Elise Eats Europe 5: Paris
Saturday we split a quick baguette with cheese at the local bakery. I told the lady at the counter, "Fromage". She just stared at me, confused. I summoned, "Bob." He said, "Fromage." She said, "Ohhhh. Fromage!"
We walked over to the Notre Dame and took some pictures. There was a big white tent in the center of the square with DJs chattering away. It looked like a promotion, so I ignored it until I noticed a giant mixer. I dragged Bob inside, and the tent was full of confused tourists wondering what was going on. Bob asked, "What is it?"
I saw rows of baguettes, and totally panicked chefs feeding puff pastry dough into a giant machine. "It's like the French Pillsbury bake-off!" What a great thing to stumble upon! We watched the competition for about a half-hour before heading over to the Centre Pompidou, the modern art museum.
Outside of the museum, there was a really gnarly 3-way bum fight. I whispered to Bob, "Do you think that this museum is modern enough to have performance art?" He said, "No, I think that's a genuine bum fight." The Pompidou building was once very controversial, as it looks like the builders forgot the walls. It is a series of exposed pipes and beams. The escalator looks like a giant habitrail, and as a child I always dreamed of living in a giant habitrail, so I rather liked it. They were having a film exhibit, called Le Mouvement de Images, so in addition to the anticipated Warhol and Braque paintings, there were Man Ray and Legari films running.
Bob had specifically wanted to see their exhibit of German artist Hans Bellmer, which didn't really interest me. The warning at the door read:
PLEASE BE AWARE THAT SOME OF THE DISPLAY COULD HURT THE SENSIBILITY OF SOME VISITORS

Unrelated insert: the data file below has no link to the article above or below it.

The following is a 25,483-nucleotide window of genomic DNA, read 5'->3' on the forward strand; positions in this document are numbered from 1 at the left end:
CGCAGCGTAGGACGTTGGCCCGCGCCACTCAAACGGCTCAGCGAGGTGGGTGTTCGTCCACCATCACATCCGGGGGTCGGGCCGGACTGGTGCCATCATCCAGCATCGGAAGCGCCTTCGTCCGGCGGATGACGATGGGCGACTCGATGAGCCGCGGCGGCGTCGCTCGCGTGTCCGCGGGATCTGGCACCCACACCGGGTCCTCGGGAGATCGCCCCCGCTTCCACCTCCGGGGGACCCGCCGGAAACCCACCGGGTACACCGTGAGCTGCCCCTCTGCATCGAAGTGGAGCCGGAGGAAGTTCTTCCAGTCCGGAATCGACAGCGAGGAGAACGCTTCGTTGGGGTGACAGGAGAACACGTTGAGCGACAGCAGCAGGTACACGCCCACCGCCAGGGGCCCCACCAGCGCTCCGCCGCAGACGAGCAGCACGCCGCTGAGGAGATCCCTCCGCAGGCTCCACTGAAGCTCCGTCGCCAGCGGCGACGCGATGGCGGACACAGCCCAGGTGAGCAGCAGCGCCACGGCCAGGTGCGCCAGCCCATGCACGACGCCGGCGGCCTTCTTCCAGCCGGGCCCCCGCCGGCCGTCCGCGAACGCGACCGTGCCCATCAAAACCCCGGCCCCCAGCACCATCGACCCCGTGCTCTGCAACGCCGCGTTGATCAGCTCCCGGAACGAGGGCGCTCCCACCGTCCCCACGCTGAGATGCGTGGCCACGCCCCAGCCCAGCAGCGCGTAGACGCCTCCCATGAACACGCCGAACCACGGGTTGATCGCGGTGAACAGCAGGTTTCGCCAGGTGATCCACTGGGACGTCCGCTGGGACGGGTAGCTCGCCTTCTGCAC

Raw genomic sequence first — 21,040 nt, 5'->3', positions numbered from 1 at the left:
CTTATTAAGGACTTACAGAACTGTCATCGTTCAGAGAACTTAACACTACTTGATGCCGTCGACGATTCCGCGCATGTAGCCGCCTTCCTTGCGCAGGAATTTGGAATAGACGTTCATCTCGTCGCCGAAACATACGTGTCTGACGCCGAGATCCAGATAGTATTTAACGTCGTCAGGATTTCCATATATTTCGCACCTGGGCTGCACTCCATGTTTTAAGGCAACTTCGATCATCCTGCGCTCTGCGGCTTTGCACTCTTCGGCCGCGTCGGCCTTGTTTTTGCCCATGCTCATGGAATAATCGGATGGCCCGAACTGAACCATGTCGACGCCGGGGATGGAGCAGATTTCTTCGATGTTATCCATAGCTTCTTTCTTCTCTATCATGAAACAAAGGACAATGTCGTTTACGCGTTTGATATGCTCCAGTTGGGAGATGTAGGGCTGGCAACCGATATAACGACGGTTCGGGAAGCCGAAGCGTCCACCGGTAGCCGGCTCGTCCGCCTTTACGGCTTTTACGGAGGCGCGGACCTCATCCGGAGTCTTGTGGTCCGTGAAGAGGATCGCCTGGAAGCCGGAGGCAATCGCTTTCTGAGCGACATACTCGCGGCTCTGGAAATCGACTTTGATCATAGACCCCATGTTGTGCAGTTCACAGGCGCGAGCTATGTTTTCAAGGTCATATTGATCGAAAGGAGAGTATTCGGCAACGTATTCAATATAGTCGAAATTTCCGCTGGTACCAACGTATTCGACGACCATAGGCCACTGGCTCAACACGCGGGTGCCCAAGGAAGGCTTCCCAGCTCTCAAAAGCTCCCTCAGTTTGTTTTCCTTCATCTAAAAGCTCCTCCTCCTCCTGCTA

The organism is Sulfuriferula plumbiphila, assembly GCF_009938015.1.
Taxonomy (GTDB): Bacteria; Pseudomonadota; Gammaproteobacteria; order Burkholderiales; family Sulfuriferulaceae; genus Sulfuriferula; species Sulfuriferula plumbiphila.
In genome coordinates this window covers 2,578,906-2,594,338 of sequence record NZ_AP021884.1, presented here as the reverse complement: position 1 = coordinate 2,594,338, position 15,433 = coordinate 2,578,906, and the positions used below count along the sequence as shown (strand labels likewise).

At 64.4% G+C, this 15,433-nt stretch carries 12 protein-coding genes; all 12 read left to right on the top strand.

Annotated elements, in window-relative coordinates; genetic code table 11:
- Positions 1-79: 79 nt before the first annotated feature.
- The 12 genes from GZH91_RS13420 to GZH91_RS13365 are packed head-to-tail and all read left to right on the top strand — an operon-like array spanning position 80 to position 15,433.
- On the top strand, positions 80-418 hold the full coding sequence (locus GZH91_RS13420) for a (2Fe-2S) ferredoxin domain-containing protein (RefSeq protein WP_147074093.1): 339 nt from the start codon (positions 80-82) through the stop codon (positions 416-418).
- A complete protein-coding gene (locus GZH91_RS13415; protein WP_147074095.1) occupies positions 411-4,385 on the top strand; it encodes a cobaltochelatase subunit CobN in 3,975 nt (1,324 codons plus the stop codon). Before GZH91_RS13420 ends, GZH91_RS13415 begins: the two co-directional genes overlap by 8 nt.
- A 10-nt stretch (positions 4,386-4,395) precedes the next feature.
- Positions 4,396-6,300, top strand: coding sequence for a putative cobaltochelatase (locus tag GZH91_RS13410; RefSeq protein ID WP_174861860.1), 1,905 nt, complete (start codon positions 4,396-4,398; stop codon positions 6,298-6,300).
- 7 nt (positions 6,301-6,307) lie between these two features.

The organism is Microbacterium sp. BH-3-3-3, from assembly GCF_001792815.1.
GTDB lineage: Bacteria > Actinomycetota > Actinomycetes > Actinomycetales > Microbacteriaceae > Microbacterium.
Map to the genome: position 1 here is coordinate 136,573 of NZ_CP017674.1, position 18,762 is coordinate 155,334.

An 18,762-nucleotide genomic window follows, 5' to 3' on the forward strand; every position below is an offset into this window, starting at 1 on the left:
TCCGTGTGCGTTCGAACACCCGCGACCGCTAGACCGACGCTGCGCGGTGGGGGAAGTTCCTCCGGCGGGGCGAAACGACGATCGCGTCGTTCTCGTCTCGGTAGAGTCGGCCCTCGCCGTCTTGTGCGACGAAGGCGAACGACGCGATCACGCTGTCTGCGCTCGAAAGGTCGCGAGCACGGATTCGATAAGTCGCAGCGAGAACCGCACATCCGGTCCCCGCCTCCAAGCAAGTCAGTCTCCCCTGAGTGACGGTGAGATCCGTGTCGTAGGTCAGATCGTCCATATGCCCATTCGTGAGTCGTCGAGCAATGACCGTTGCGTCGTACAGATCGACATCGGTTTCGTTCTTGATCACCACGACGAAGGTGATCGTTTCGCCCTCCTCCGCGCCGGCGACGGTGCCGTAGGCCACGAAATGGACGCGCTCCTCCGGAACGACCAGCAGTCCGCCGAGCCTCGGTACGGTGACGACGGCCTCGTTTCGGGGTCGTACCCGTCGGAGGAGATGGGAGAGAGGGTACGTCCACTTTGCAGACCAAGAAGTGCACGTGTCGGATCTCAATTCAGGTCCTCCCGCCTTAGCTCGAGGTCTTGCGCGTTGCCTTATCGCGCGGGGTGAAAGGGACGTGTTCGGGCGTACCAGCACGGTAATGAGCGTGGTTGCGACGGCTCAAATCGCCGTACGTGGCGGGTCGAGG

Maybe this won't be boring after all.
I can say this, Bellmer definitely had vision. Sometimes this vision is as grand as defying the nazis by opposing their concept of the perfect form with cool distorted doll-puppets. Sometimes this vision is as prurient as an obsession with women's bodies. Sometimes the vision is vaguely Dalinian with repetitive shapes and people made out of bricks or with the art-school figure-drawing lines still showing. The level of detail in his drawings, smaller and smaller and smaller, hints at madness. If nothing else, he was prolific.
We had 10pm reservations at La Bouquinistes, one of Guy Savoy's restaurants. I had brought a long gown, so even though it wasn't his "fancy" place, I decided I wasn't going to cart that dress around for 2 weeks without wearing it. There was a wait, and other Americans were loudly complaining. I was just happy to have gotten reservations on a Saturday night. A large party had just left, and the exasperated maitre d' just turned to the crowd, and called out, "Please seat yourselves." While the others were grumbling at the indignity, I happily zipped over to grab my favorite table in a restaurant ...near a window, and in the corner. I was definitely not overdressed in my long gown and diamond earrings. I wonder what I would have had to wear to Guy Savoy's "nice" restaurant? My wedding dress?
They brought an amuse-bouche, which is always a nice touch. We got a tapenade, while some of the other tables got "mushroom cream" in a shot glass. We both started with crab ravioi. Wow. I was disappointed to find that the "froth" craze is still going strong, but nonetheless it was a lovely, buttery froth. Plus, there were langostine tails mixed in. Bonus. Bob had rosemary-scented lamb. I normally don't like lamb as it is too gamey. This was the first time I had ever eaten non-gamey lamb.
I had the foie gras. It was gigantic and delicious in a delicate sweet sauce with tropical fruit. Alongside was a surprising slice of french toast. Gourmet chicken and waffles. The french toast was stuffed with a cream-cheese type cheese, only better. It was perfection. And my doctor would have slapped me in the face if he had seen that plate. I couldn’t get a picture in focus, and Bob said, "That's because the picture just slides off of the grease."
The young French couple at the next table was celebrating the girl's birthday. Bob mumbled, "Serious jewelry." I looked over as she opened the ornate box to find a diamond necklace. She was clearly upset, and he was desperately trying to fix the problem. He pulled out a small catalog, showing her other necklaces she could trade it in for. Bob asked, "Why is she so upset at such an expensive gift?" I peeked over and noticed that her left ring finger was bare.
Les Bouquinistes 53 Quai des Grands Augustins 75006 Paris 01 43 25 45 94